Are there such things as “bad” foods?
Written by Dan Shute
A lot of us get caught up in categorising foods and often ostracising them if we think they’re “bad” for us, whilst others have the tendency to overeat certain foods thinking that they are “good for us”.
But what determines if a food is bad? Is there even such a thing?
Reframing the Question
Rather than thinking of foods as “good” or “bad,” we should reframe the question to: “Is this particular food suited to my goals at this time?”
Are you aiming to eat for health or are you aiming to eat for body composition?
This does two things. Firstly, it acknowledges and reinforces your goal. Secondly, it then puts that food/meal in the context of your goal.
A classic example of this is peanut butter. Yes it’s natural and has some vitamins, minerals and protein. But it also comes with more calories than your standard block of chocolate (when equating for portion sizes).
Does a product like peanut butter fit your goals?
What I Consider When Choosing Foods
There’s a few things I’ll look at when discussing food choices with people. The first is allergies or reactions to certain foods. If you react (and I mean a diagnosed intolerance here – IBS, Coeliac, lactose intolerance), then you’re far better off without that food. It will be “bad” for you irrespective of your dietary goals.
The second is whether you can moderate your intake of a particular food/food group. A sensible portion of chocolate each day (while sticking to your calories) may help with your overall dietary adherence and long-term success.
However, if you tend to binge on a food, rather than eating it in moderation, then you may decide to leave it out of your diet altogether. Something like alcohol can be a tough one here. If you can socially limit yourself to a couple of drinks a week, no problem. If you can’t, you may be better abstaining (at least until your goals change).
The third is the overall goal. Fat loss gives you far less calories to play with, and of course you’ll have to be more selective with where your calories come from. Generally, higher quality foods that are nutrient dense and low in calories will be your best bet to hit the perfect middle ground of health and body composition.
If you’re in a calorie surplus, you might find eating SOME richer, high-calorie foods like peanut butter and chocolate actually help you hit your calorie target without feeling super bloated. High-fibre foods are a great example here. When controlling calories, high-fibre foods keep you feeling full and “regular,” making adherence easier. However, try eating 4000 calories a day of high fibre foods – you usually don’t feel so good…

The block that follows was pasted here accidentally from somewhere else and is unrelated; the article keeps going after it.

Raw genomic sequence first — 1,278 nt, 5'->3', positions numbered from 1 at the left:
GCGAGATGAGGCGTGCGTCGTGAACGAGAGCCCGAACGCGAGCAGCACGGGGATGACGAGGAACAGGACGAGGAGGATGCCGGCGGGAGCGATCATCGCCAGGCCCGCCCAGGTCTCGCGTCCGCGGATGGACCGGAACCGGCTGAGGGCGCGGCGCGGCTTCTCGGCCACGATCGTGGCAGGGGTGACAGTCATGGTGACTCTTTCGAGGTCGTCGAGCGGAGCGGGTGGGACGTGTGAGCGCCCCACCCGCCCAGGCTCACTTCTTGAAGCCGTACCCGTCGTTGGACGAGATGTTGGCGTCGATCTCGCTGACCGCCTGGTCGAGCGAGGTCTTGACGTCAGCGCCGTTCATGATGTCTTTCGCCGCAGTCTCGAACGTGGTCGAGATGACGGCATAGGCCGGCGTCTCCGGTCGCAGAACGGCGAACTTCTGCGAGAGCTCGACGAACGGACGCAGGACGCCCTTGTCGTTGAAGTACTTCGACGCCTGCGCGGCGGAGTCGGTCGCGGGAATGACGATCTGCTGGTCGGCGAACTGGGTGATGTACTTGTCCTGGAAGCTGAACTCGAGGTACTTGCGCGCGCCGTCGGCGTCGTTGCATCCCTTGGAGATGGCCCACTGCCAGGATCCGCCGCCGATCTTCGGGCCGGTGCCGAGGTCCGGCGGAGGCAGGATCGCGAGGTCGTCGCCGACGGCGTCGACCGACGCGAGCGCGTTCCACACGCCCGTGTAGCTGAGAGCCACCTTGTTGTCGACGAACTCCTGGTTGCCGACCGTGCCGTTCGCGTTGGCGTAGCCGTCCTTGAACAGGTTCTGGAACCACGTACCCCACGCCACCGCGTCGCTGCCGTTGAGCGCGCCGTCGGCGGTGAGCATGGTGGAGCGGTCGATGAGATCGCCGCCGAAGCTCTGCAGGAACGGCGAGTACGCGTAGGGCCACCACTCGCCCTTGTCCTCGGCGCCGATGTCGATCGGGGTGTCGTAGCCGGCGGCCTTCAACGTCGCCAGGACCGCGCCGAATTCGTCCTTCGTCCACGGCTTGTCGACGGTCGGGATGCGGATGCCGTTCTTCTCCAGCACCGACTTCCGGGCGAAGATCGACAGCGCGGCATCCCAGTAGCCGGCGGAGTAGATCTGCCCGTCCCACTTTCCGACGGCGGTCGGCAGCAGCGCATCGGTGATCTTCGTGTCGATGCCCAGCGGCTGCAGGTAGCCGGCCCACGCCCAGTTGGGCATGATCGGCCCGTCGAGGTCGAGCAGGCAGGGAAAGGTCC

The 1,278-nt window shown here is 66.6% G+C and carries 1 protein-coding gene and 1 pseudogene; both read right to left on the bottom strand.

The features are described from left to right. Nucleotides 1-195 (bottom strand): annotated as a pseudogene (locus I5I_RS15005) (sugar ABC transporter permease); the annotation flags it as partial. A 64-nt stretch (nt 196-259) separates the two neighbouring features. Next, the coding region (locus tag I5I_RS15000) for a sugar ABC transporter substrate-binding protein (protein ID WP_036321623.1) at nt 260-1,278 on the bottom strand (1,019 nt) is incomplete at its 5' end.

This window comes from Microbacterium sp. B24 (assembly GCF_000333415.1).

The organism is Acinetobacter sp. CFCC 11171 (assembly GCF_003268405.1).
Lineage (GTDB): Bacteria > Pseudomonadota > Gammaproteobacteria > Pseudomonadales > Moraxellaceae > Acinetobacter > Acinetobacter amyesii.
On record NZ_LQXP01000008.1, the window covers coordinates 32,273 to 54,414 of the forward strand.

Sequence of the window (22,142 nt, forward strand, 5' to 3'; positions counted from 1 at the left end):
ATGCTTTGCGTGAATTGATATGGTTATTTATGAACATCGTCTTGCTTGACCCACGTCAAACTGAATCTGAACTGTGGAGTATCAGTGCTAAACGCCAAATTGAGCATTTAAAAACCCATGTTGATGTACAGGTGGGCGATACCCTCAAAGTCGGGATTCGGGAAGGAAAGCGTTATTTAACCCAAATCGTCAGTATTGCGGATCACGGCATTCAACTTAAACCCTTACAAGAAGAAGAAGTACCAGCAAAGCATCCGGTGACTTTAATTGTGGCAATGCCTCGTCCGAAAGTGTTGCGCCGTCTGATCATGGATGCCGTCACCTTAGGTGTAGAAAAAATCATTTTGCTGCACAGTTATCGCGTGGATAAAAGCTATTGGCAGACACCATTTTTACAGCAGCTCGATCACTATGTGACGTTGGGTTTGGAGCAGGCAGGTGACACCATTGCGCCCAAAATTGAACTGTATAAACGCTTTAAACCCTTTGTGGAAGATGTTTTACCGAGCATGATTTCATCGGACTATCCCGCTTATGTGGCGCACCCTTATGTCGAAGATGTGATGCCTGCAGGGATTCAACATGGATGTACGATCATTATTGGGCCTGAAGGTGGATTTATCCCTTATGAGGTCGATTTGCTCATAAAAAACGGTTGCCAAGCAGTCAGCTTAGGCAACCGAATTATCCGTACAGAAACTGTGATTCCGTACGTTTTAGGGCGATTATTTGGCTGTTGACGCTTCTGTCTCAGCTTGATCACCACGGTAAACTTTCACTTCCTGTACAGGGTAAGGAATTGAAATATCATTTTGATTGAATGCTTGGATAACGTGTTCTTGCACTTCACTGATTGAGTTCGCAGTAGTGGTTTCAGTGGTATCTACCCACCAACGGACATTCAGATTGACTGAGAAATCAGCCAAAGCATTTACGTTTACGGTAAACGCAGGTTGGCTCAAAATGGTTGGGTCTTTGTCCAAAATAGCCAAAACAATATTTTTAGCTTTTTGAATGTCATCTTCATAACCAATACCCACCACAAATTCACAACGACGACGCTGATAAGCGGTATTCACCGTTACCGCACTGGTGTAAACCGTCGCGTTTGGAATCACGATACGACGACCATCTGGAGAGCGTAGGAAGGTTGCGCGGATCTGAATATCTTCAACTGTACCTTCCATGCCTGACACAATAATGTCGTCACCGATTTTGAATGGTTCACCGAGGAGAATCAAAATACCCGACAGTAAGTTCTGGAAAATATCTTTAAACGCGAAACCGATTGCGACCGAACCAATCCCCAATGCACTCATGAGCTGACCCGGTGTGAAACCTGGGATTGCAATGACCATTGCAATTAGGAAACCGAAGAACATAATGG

Are There Any Foods That Are Universally “Bad”?
Outside of things that are toxic (or that you are allergic to), I’m inclined to say no. Even alcohol (which is toxic) has a place in a diet if it allows you to enjoy social engagements and doesn’t jeopardise your goals.
[In fairness, I think you’d be able to drum up a solid argument for trans fats being labelled as universally “bad” and something you’re better off avoiding. There’s plenty of evidence mounting to suggest they are detrimental to health – with the exception of vaccenic acid.]
The Wrap Up
Barring a medical issue, very few foods will be universally “bad” for you. Consider the CONTEXT of your food choices in terms of what you’re trying to achieve.
Are your goals more aligned with eating for health or for body composition? Whilst there is going to be an interplay between the two at some point, there are plenty of people who eat a very low nutrient based diet who have 6 packs, and there are also people who eat a nutrient dense diet who do not.
The ideal scenario is that you would eat a high quality diet in the right quantities for your body composition goals, prioritising foods that support optimum metabolic activity and will support your long term goals.
Check out some of our latest transformations we have gotten with our clients.
The ideal scenario is that you would eat a high quality diet in the right quantities for your body composition goals.